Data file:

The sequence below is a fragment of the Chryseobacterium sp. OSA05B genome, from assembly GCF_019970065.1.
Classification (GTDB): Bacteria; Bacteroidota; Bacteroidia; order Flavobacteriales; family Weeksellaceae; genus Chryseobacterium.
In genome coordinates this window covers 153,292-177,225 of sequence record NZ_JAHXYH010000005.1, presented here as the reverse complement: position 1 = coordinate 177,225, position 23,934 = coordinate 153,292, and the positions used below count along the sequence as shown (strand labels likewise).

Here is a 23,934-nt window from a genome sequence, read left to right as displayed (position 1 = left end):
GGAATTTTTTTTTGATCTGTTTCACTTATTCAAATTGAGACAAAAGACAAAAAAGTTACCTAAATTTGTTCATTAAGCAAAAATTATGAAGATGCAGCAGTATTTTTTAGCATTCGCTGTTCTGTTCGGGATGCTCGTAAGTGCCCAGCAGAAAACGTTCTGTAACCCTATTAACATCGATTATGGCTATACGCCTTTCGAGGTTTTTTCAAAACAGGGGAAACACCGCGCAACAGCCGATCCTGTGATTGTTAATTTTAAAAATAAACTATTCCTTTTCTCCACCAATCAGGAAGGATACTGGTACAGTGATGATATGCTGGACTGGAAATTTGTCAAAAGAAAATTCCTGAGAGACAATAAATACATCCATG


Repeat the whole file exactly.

The sequence below is a fragment of the Chryseobacterium sp. OSA05B genome, from assembly GCF_019970065.1.
Classification (GTDB): Bacteria; Bacteroidota; Bacteroidia; order Flavobacteriales; family Weeksellaceae; genus Chryseobacterium.
In genome coordinates this window covers 153,292-177,225 of sequence record NZ_JAHXYH010000005.1, presented here as the reverse complement: position 1 = coordinate 177,225, position 23,934 = coordinate 153,292, and the positions used below count along the sequence as shown (strand labels likewise).

Here is a 23,934-nt window from a genome sequence, read left to right as displayed (position 1 = left end):
GGAATTTTTTTTTGATCTGTTTCACTTATTCAAATTGAGACAAAAGACAAAAAAGTTACCTAAATTTGTTCATTAAGCAAAAATTATGAAGATGCAGCAGTATTTTTTAGCATTCGCTGTTCTGTTCGGGATGCTCGTAAGTGCCCAGCAGAAAACGTTCTGTAACCCTATTAACATCGATTATGGCTATACGCCTTTCGAGGTTTTTTCAAAACAGGGGAAACACCGCGCAACAGCCGATCCTGTGATTGTTAATTTTAAAAATAAACTATTCCTTTTCTCCACCAATCAGGAAGGATACTGGTACAGTGATGATATGCTGGACTGGAAATTTGTCAAAAGAAAATTCCTGAGAGACAATAAATACATCCATG